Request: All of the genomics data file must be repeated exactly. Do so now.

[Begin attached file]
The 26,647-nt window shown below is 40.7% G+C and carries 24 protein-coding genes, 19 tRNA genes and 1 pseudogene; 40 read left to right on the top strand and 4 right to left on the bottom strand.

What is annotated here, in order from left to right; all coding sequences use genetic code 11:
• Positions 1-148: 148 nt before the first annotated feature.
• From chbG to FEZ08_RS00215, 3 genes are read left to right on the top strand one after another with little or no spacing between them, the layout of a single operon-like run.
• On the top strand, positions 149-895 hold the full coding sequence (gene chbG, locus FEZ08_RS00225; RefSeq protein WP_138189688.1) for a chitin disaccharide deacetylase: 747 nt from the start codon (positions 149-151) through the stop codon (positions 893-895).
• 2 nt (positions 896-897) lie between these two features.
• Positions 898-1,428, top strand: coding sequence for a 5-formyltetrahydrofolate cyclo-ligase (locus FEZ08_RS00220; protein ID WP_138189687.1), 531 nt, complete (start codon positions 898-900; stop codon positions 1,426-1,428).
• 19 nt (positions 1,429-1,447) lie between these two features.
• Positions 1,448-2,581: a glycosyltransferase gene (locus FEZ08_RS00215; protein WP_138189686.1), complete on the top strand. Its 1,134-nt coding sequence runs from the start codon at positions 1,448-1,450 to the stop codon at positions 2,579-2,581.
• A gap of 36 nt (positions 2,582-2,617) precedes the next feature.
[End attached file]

The 26,647-nt window shown below is 40.7% G+C and carries 24 protein-coding genes, 19 tRNA genes and 1 pseudogene; 40 read left to right on the top strand and 4 right to left on the bottom strand.

What is annotated here, in order from left to right; all coding sequences use genetic code 11:
• Positions 1-148: 148 nt before the first annotated feature.
• From chbG to FEZ08_RS00215, 3 genes are read left to right on the top strand one after another with little or no spacing between them, the layout of a single operon-like run.
• On the top strand, positions 149-895 hold the full coding sequence (gene chbG, locus FEZ08_RS00225; RefSeq protein WP_138189688.1) for a chitin disaccharide deacetylase: 747 nt from the start codon (positions 149-151) through the stop codon (positions 893-895).
• 2 nt (positions 896-897) lie between these two features.
• Positions 898-1,428, top strand: coding sequence for a 5-formyltetrahydrofolate cyclo-ligase (locus FEZ08_RS00220; protein ID WP_138189687.1), 531 nt, complete (start codon positions 898-900; stop codon positions 1,426-1,428).
• 19 nt (positions 1,429-1,447) lie between these two features.
• Positions 1,448-2,581: a glycosyltransferase gene (locus FEZ08_RS00215; protein WP_138189686.1), complete on the top strand. Its 1,134-nt coding sequence runs from the start codon at positions 1,448-1,450 to the stop codon at positions 2,579-2,581.
• A gap of 36 nt (positions 2,582-2,617) precedes the next feature.